The World’s Greatest Lover (1977, dir. Gene Wilder)
Rudolph Valentino is the sex symbol of the century! Rainbow Pictures executive Adolph Zitz (Dom DeLuise) is furious over Valentino and Paramount Pictures’ success. He strikes upon an idea: hold a contest for The World’s Greatest Lover, a man who they will make into the new star of the ages and get the female moviegoers to forget about Valentino. Cue Rudy Valentine (Gene Wilder), a man incapable of holding down a job due to his nervous tic of sticking out his tongue when he’s nervous. Rudy and newlywed bride Annie (Carol Kane) travel from Milwaukee to Los Angeles for his chance to become a star. A wedge is driven between the couple after they arrive and mishap piles upon disaster to impede Rudy from reaching his goal.
From the opening scene of The World’s Greatest Lover, I was laughing. And the laughs came pretty consistently throughout, probably the funniest of the Wilder films I’ve watched in this batch so far. There is the playing up of Wilder’s manic rage for comedy. And while in some films it befits this character, in this one it is the perfect tone to take. The absurdity of Wilder competing with Valentino is apparent off the bat, but having the character be so arrogantly assured of himself makes it that much funnier. It also doesn’t hurt that here, like in Silver Streak, Wilder is so naturally damn charming.
On the same level as Wilder in the picture are DeLuise and Kane. I can’t say I saw too much of DeLuise’s work in the past, but he just brings such a massive level of energy to his performances that it overwhelms you. He has got to be one of the better blowhards I’ve ever seen in a film. Much like Wilder, the sort of manic switch from furious to inviting creates a wonderfully tense comedy in each scene. Kane is unlike anything I’ve seen her in before. If you’re more familiar with her later work (The Addams Family, Kimmy Schmidt) then you’ll be stunned by how demure and innocent she can play. You don’t question for a second why Rudy is in love with Annie, and you also don’t ask why she is falling out of love with him.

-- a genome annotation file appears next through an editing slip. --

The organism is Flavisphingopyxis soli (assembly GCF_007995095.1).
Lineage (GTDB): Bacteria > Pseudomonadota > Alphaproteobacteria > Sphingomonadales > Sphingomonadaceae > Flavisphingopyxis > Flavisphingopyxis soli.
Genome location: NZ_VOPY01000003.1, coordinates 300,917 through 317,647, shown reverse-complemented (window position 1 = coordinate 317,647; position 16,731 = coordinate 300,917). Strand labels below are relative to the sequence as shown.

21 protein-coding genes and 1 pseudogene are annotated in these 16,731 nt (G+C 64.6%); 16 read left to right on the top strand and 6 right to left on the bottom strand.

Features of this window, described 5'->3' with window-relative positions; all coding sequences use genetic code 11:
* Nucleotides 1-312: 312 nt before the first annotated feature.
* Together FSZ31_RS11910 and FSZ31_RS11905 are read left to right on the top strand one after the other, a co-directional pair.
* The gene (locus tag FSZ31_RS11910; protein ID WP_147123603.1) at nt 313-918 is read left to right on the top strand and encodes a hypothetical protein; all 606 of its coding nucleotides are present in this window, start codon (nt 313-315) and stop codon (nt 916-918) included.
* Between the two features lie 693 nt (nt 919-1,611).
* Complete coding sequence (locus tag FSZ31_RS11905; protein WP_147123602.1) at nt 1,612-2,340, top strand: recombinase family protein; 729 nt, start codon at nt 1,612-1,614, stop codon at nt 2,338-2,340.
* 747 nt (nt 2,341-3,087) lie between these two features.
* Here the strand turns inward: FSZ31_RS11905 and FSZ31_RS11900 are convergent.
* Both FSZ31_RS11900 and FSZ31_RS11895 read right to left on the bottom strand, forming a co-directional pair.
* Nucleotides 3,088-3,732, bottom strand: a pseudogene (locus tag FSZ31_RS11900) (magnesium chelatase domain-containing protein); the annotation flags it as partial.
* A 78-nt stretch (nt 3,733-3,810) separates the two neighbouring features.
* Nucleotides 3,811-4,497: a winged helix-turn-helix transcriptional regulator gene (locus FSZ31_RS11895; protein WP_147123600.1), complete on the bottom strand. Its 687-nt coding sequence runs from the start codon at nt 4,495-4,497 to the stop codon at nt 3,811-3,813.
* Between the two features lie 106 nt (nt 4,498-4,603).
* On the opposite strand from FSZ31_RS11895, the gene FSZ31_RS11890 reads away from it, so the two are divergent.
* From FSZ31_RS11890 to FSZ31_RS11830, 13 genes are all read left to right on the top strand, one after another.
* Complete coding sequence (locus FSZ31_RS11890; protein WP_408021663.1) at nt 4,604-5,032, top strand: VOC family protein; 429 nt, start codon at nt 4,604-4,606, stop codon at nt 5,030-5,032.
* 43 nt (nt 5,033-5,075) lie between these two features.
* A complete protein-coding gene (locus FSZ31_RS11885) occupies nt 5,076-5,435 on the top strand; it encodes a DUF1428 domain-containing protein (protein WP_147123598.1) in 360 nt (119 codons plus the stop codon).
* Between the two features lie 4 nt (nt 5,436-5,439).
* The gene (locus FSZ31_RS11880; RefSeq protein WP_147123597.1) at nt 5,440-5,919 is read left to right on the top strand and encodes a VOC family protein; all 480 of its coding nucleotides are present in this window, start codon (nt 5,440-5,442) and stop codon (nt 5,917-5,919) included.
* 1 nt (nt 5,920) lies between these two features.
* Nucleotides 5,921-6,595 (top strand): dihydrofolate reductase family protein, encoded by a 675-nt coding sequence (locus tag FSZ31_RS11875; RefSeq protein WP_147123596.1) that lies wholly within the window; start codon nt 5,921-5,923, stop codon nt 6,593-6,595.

The World’s Greatest Love is not Wilder’s finest work. Regarding directing, it is an improvement on Sherlock Holmes. He feels very comfortable with large set pieces and manages to balance comedy and sentiment well. There are some moments where the plot goes off track and Wilder indulges in some scene he cooked up that isn’t necessarily essential. There is also a love of an older style of comedy from the 1920s and 30s that is being recreated in the 1970s and viewed in the 2010s may not translate.
This was Gene Wilder at his peak. He’d just made Silver Streak and was a full-fledged movie star at this point. From here on out his career would be a mixed bag with a lot of less than stellar vanity projects. The Frisco Kid with Harrison Ford would come in 1979, Stir Crazy in 1980, and then the big moment of his life: meeting Gilda Radner on Hanky Panky, which is what we’ll look at next time.